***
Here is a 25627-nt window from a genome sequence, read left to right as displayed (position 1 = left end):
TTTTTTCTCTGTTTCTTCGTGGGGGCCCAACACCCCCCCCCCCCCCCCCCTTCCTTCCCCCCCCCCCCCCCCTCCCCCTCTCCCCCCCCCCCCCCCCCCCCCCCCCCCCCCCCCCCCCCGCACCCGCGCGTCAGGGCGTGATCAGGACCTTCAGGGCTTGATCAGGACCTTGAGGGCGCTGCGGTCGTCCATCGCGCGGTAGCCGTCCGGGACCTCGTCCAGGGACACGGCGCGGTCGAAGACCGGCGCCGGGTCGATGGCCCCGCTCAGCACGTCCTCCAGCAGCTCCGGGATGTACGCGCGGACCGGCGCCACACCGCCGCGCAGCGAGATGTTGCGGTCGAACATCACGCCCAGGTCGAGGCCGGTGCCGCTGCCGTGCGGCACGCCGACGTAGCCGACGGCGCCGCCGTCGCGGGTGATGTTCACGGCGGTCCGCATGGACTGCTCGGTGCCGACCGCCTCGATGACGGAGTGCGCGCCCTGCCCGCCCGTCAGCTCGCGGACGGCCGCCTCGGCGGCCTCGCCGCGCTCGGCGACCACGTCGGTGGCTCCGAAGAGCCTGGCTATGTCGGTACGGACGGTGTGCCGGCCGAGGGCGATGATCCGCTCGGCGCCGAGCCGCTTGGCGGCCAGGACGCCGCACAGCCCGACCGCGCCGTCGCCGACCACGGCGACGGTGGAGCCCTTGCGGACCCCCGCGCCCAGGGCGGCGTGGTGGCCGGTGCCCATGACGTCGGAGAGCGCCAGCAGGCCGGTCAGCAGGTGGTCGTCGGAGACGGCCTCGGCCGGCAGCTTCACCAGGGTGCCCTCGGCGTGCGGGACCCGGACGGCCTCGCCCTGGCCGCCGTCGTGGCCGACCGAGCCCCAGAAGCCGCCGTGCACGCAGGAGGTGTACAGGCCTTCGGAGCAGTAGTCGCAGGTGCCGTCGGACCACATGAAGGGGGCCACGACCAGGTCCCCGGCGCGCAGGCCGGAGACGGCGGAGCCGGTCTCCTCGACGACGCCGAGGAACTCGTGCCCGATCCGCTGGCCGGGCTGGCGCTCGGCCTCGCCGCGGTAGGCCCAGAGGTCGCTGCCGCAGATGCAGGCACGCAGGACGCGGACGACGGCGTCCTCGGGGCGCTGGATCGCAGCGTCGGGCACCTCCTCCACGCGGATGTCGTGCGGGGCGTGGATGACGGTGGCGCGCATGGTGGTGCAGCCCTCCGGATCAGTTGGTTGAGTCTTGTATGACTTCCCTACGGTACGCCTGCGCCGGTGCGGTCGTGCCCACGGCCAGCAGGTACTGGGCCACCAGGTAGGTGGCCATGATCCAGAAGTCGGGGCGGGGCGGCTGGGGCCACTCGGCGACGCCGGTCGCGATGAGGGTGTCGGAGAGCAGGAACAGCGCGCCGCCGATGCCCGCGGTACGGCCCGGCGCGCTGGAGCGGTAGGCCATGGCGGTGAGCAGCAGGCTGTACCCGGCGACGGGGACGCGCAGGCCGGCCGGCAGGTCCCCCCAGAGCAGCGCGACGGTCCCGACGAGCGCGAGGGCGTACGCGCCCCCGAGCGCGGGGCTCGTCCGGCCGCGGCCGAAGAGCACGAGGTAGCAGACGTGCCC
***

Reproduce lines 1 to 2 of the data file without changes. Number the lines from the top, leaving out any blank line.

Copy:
Here is a 25627-nt window from a genome sequence, read left to right as displayed (position 1 = left end):
TTTTTTCTCTGTTTCTTCGTGGGGGCCCAACACCCCCCCCCCCCCCCCCCTTCCTTCCCCCCCCCCCCCCCCTCCCCCTCTCCCCCCCCCCCCCCCCCCCCCCCCCCCCCCCCCCCCCCGCACCCGCGCGTCAGGGCGTGATCAGGACCTTCAGGGCTTGATCAGGACCTTGAGGGCGCTGCGGTCGTCCATCGCGCGGTAGCCGTCCGGGACCTCGTCCAGGGACACGGCGCGGTCGAAGACCGGCGCCGGGTCGATGGCCCCGCTCAGCACGTCCTCCAGCAGCTCCGGGATGTACGCGCGGACCGGCGCCACACCGCCGCGCAGCGAGATGTTGCGGTCGAACATCACGCCCAGGTCGAGGCCGGTGCCGCTGCCGTGCGGCACGCCGACGTAGCCGACGGCGCCGCCGTCGCGGGTGATGTTCACGGCGGTCCGCATGGACTGCTCGGTGCCGACCGCCTCGATGACGGAGTGCGCGCCCTGCCCGCCCGTCAGCTCGCGGACGGCCGCCTCGGCGGCCTCGCCGCGCTCGGCGACCACGTCGGTGGCTCCGAAGAGCCTGGCTATGTCGGTACGGACGGTGTGCCGGCCGAGGGCGATGATCCGCTCGGCGCCGAGCCGCTTGGCGGCCAGGACGCCGCACAGCCCGACCGCGCCGTCGCCGACCACGGCGACGGTGGAGCCCTTGCGGACCCCCGCGCCCAGGGCGGCGTGGTGGCCGGTGCCCATGACGTCGGAGAGCGCCAGCAGGCCGGTCAGCAGGTGGTCGTCGGAGACGGCCTCGGCCGGCAGCTTCACCAGGGTGCCCTCGGCGTGCGGGACCCGGACGGCCTCGCCCTGGCCGCCGTCGTGGCCGACCGAGCCCCAGAAGCCGCCGTGCACGCAGGAGGTGTACAGGCCTTCGGAGCAGTAGTCGCAGGTGCCGTCGGACCACATGAAGGGGGCCACGACCAGGTCCCCGGCGCGCAGGCCGGAGACGGCGGAGCCGGTCTCCTCGACGACGCCGAGGAACTCGTGCCCGATCCGCTGGCCGGGCTGGCGCTCGGCCTCGCCGCGGTAGGCCCAGAGGTCGCTGCCGCAGATGCAGGCACGCAGGACGCGGACGACGGCGTCCTCGGGGCGCTGGATCGCAGCGTCGGGCACCTCCTCCACGCGGATGTCGTGCGGGGCGTGGATGACGGTGGCGCGCATGGTGGTGCAGCCCTCCGGATCAGTTGGTTGAGTCTTGTATGACTTCCCTACGGTACGCCTGCGCCGGTGCGGTCGTGCCCACGGCCAGCAGGTACTGGGCCACCAGGTAGGTGGCCATGATCCAGAAGTCGGGGCGGGGCGGCTGGGGCCACTCGGCGACGCCGGTCGCGATGAGGGTGTCGGAGAGCAGGAACAGCGCGCCGCCGATGCCCGCGGTACGGCCCGGCGCGCTGGAGCGGTAGGCCATGGCGGTGAGCAGCAGGCTGTACCCGGCGACGGGGACGCGCAGGCCGGCCGGCAGGTCCCCCCAGAGCAGCGCGACGGTCCCGACGAGCGCGAGGGCGTACGCGCCCCCGAGCGCGGGGCTCGTCCGGCCGCGGCCGAAGAGCACGAGGTAGCAGACGTGCCC